The protagonist of Kristen Cashore’s second book has a lot in common with Katsa, the main character from her debut novel, Graceling. Both are enormously powerful women who are terrified of using their own great talents, and even more frightened of having their powers exploited by others. But the ways that their powers manifest is very different. While Katsa’s Grace is extremely physical, and her struggle to hold herself back was always concerned mainly with her body, Fire’s struggle is primarily a mental one. Fire is a monster, which means that she is unbelievable beautiful and can control other people with her mind. She is the only human monster left in the Dells. Fire chooses not to use her power, constantly fighting to keep from becoming like her father, who greatly misused his ability. She must also deal with the suspicion, hate, and lust that her stunning beauty and her power inspire in others. But her father’s machinations have left the country approaching war and ruin, and Fire’s reluctant use of her abilities may be the only thing that can save the Dells.
While I, personally, didn’t connect with Fire as well as I did with Katsa, that did not stop this book from being a rip-roaring good story. (And really, is it much of a surprise that it is harder to relate to someone who is so perfectly gorgeous and powerful?) And as much as I’m sad to have left Katsa and Po behind, it was delightful to meet this new group of wonderfully complex characters. The royal family is a treat – every member constantly surprises with new layers. And Prince Brigan rivals even my beloved Po as a love interest.
There is one holdover from Graceling – we meet King Leck as a boy. His monstrosity, as a human who can control minds through his Grace, provides a foil for Fire’s humanity, as a monster who struggles to use her powers wisely and well. I do wish we were given a little bit more insight into why Leck is so inhuman – I assume that it is just as a result of always being able to get what he wants. But he is so extreme. And since we only see him as a child through the eyes of his father, whose mind Leck has controlled for many years, the reader doesn’t come away with a very clear picture of how he becomes so warped. Unlike the other characters we meet in Cashore’s worlds, Leck feels very one-note.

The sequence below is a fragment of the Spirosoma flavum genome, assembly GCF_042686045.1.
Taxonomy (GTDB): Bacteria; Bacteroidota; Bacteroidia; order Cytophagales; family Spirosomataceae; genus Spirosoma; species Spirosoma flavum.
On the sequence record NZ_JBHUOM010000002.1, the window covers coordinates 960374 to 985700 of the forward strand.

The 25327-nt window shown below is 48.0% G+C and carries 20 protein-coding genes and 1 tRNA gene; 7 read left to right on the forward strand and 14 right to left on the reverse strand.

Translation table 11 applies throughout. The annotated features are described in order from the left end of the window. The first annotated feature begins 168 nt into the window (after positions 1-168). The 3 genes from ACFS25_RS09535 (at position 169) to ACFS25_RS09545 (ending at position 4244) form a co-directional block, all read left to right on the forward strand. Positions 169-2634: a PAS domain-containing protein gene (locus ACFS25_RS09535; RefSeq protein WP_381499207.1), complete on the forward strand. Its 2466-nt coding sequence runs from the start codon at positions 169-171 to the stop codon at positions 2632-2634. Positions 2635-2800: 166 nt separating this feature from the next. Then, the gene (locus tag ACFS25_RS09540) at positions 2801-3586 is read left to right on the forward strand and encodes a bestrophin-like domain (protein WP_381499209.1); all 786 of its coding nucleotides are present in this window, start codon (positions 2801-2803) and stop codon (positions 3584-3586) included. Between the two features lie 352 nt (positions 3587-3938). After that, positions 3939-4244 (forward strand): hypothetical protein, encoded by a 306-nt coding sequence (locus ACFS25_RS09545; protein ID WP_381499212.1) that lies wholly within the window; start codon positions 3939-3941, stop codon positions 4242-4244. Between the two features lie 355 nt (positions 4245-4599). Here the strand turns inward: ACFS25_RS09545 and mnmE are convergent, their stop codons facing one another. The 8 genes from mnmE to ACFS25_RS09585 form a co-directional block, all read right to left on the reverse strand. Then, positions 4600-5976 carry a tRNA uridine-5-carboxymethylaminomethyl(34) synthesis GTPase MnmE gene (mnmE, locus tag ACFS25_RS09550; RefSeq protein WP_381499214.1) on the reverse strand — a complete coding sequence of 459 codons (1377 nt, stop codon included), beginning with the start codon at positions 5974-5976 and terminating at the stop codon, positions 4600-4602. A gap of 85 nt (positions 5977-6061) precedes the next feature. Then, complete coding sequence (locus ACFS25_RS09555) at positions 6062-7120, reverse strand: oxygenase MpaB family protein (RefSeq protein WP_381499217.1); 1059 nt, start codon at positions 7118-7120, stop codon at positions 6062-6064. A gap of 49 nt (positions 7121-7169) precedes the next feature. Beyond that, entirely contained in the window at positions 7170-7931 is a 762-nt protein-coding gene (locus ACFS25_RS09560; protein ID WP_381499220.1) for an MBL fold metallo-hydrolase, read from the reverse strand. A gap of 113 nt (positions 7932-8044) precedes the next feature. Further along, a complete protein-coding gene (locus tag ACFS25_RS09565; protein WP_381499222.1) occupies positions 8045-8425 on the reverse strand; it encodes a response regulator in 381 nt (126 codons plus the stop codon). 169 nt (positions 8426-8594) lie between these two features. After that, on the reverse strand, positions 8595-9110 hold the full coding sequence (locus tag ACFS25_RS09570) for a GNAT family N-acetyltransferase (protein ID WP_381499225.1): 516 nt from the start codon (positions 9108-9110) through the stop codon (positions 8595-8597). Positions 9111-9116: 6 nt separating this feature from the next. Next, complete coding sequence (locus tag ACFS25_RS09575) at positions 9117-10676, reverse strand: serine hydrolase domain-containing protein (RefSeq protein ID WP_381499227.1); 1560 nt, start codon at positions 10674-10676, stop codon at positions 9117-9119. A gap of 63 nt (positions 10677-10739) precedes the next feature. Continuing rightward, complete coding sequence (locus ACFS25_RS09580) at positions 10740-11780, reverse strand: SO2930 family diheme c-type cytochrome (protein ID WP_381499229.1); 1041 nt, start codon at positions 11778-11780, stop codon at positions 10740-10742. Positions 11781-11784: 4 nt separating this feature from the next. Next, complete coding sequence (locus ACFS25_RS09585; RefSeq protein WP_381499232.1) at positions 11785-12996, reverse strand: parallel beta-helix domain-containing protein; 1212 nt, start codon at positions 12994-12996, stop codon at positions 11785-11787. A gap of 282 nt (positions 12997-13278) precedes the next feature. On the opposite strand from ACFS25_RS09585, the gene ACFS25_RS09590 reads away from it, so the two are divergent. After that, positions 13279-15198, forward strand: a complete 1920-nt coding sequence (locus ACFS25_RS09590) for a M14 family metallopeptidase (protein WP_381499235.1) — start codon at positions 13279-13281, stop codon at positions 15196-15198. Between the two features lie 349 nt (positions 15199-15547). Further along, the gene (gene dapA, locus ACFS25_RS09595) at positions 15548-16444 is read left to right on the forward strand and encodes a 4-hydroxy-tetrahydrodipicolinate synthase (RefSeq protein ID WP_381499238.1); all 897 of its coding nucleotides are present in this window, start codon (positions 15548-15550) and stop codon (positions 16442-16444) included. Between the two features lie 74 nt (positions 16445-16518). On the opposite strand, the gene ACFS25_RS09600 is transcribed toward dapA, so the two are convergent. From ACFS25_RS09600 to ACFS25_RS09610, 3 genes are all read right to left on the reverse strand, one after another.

Cashore is masterful at using little movements and changes in posture and bearing to show a character’s thoughts. It’s a little thing, but it’s done so consistently well – she’s got show-don’t-tell down to a science. The little descriptions are constant, especially during dialogue between Fire and Brigan, but they never feel extraneous or distracting from the action. Each character has their own little vocabulary of movement, just as they each have their own patterns of speech. It’s just one example of the many ways that Cashore brings the characters’ subtext to the surface. This was one of the things I enjoyed most about Graceling, and I was pleased to see it continue in Fire. I think it’s one of the reason’s that her romances are SO good – we actually see them developing not just through words, actions, and thoughts, but also through the characters’ physicality.
Kristin Cashore is an enormous talent. Once again, her book swept me away with wonderful characters, sweeping adventure, and a sizzling romance. I will be waiting impatiently for Bitterblue, the third book set in this world.
Fire on the web.
Kristin Cashore on the web.
Review copy provided by the publisher at BEA.